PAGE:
Let me take two examples. The first involves Loup de Ferrières, a 9th century, a highly lettered cleric, close to Charles the Bald and appointed abbot of a respectable monastery yet plagued with worrisome economic problems. Loup made the decision of rebuilding the church of the abbey, and as a result sent an embassy to the King of Wessex to ask him if he would agree to offer as a gift a sufficient quantity of lead. In return, Loup and the monks of his monastery would commit themselves to pray for their donor’s salvation. This transaction involved a measurable material good whose value could be assessed, namely lead, and an inestimable good, namely monks’ prayers. In some way, monks offered to convert a precious good into the means by which the sovereign’s salvation would be secured. This transaction was consequently two-dimensional, both economic and spiritual: the two parties exchanged goods whose values were not comparable (prayers in exchange for lead). For they had the ability to transform a material good into one’s salvation, monks were held in high regard when involved in non-commercial transactions.

Notwithstanding, the objects under consideration had some value well known to potential parties to transactions. Under certain circumstances, this value would be put to use. This leads me to the second example. Eginhard, a member of Charlemagne’s entourage, was the abbot of the monastery of Seligenstadt. He too desired to rebuild the church of his abbey, and had to deal with the same sovereign, namely the King of Wessex. The commercial negotiation that ensued included letters of intent, the setting of a price (50 silver pounds, which is a considerable amount) that the abbot committed himself to pay while his provider agreed to deliver the required amount of lead.

Put differently, that things – whether produced or traded – had value was a primitive fact of economic life to which agents paid attention, or not, given the goals they were after. One last example may help us grasp the fair deal of arbitrariness involved in this question. In 813, the abbot of the monastery of Corbie who was a Carolingian prince, and also one of Charlemagne’s cousins, had to supervise a real estate transaction between two monasteries in northern Italy. In virtue of a sacrosanct rule that obtained at that time, this kind of transactions had to result in a zero-sum game. The abbot had access to thorough information about the lands involved in the transaction, especially information about their surface area, the crops cultivated on both lands, the layout of the facilities and their overall state. He was also aware of their market value.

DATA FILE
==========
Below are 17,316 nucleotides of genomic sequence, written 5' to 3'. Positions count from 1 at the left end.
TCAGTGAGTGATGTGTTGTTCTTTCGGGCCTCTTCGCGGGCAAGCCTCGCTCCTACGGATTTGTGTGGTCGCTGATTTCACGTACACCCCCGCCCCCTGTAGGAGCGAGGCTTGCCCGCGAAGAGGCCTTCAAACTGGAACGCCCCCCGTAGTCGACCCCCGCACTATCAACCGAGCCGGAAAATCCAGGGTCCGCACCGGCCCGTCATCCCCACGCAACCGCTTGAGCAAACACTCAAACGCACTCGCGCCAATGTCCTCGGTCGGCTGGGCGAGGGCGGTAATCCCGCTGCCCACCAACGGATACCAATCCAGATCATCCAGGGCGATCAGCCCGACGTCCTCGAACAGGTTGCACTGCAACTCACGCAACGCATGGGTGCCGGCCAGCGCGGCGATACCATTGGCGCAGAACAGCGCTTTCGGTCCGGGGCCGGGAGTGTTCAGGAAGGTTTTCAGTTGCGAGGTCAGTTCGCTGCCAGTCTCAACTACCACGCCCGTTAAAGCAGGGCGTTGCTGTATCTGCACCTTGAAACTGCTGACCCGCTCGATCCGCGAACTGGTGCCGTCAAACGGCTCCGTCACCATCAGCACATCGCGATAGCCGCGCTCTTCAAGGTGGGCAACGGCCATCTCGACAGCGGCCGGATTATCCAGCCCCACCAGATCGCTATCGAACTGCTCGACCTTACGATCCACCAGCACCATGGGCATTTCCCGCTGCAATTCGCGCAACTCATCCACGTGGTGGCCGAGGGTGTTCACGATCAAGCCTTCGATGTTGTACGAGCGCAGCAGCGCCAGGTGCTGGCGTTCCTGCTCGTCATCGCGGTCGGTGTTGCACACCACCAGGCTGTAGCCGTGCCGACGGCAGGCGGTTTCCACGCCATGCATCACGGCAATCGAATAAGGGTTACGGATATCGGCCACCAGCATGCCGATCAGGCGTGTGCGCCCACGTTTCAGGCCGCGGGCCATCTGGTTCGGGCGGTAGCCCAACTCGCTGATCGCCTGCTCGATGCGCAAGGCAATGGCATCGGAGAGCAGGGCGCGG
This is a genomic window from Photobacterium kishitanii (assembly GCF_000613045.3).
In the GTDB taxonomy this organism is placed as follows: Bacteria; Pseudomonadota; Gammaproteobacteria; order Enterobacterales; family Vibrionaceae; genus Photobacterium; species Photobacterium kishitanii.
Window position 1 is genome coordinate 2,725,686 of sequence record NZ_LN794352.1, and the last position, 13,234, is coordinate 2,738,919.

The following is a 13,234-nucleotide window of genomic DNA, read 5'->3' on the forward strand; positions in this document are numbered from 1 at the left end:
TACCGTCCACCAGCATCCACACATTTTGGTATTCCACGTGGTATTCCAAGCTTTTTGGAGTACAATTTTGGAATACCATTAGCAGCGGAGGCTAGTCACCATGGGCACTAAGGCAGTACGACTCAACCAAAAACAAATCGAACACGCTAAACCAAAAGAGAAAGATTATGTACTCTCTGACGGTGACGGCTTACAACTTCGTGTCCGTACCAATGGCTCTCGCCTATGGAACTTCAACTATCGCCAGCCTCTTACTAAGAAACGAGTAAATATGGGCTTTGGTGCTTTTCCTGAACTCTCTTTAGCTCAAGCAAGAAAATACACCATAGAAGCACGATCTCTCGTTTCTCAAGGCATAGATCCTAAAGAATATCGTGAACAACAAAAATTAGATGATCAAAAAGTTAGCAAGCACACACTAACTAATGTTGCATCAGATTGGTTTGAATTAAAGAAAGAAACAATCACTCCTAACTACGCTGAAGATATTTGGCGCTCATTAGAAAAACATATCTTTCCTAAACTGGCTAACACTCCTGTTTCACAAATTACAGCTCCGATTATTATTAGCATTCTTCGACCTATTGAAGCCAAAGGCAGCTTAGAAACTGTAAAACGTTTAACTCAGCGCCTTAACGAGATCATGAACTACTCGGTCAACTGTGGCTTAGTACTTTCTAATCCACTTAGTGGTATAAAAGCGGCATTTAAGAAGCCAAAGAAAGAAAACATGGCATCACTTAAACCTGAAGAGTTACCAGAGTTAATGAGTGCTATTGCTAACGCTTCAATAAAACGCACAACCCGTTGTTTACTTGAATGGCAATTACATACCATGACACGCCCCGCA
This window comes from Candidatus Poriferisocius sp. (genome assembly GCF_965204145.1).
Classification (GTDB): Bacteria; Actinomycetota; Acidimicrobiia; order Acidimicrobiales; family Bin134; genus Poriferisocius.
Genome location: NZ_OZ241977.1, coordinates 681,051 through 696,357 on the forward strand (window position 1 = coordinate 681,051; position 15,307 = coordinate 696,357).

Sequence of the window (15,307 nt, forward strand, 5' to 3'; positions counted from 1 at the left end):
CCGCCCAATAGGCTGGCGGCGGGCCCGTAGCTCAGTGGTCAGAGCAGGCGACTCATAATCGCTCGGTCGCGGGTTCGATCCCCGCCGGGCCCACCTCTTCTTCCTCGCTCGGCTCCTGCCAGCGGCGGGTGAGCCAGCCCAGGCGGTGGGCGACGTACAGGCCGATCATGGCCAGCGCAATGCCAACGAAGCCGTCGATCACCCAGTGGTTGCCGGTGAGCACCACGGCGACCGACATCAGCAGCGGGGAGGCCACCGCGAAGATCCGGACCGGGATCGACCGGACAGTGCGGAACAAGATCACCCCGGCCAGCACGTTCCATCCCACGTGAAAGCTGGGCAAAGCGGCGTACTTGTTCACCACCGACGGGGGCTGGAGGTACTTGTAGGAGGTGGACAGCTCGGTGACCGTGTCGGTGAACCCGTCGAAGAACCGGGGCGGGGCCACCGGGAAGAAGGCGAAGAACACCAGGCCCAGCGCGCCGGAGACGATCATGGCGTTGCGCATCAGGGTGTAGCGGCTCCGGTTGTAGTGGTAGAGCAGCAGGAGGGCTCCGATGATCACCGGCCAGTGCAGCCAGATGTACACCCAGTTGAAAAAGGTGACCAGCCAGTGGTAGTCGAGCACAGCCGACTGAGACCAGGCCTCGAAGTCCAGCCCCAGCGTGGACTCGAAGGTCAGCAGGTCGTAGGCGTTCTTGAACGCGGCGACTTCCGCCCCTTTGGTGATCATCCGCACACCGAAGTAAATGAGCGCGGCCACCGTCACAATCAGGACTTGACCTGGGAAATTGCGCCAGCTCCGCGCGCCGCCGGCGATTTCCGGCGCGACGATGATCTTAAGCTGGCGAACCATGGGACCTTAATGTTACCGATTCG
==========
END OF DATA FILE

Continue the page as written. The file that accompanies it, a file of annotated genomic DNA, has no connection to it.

As a result, he was able to compare both properties so as to make sure that the transaction was fair. More specifically, he had enough information to work out the ratio specifying what surface area of one property was worth what surface area of the other property. As it stood, market prices resulted in a one to 7.5 ratio: one jugerum of one of the lands was worth 7.5 jugera of the other. Without telling why, the abbot altered this ratio by increasing the value of one jugerum of one the lands by one third, and by decreasing the value of one jugerum of the other by one third. The ratio he arrived at was one to three, resulting in a fairer balance of trade.

The abbot was a peculiar economic agent: in virtue of his position, he was endowed to the highest degree with discretionary powers entitling him to assess the value of goods in a clear-headed way. For market prices were driven by profit-seeking behaviors, they were not necessarily fair, hence the fact that the abbot was entitled to alter market prices. Monks had the duty to make sure that transactions met the demands of justice. This duty, and the power to alter market prices that went with it, flew from monks’ ability to convert material goods into one’s salvation, i.e. their ability to go back and forth between different value systems.

To conclude, people from the Early Middle Ages faced a highly complex problem. When measuring the value of things, they could help themselves to a variety of units of account that were sophisticated enough to assess the value of any item. But they did not have access to sufficient quantities of mediums of exchange, and economic life was as a result constrained by this relative scarcity. Furthermore, transactions were significantly informed by a variety of social norms (e.g. relationships of clientele or of dependency). As a consequence, valuing practices were essential to the way markets functioned, although they did not stand in isolation from other equally crucial features of economic exchanges: people related to each other via things of which they knew the value, and valuing practices were consequently necessarily informed by the social contexts in which they occurred.

Dossier(s) :
Money & Value

by Laurent Feller, 25 January 2016

To quote this article :

Laurent Feller, « The Value of Things in the Middle Ages », Books and Ideas , 25 January 2016. ISSN : 2105-3030. URL :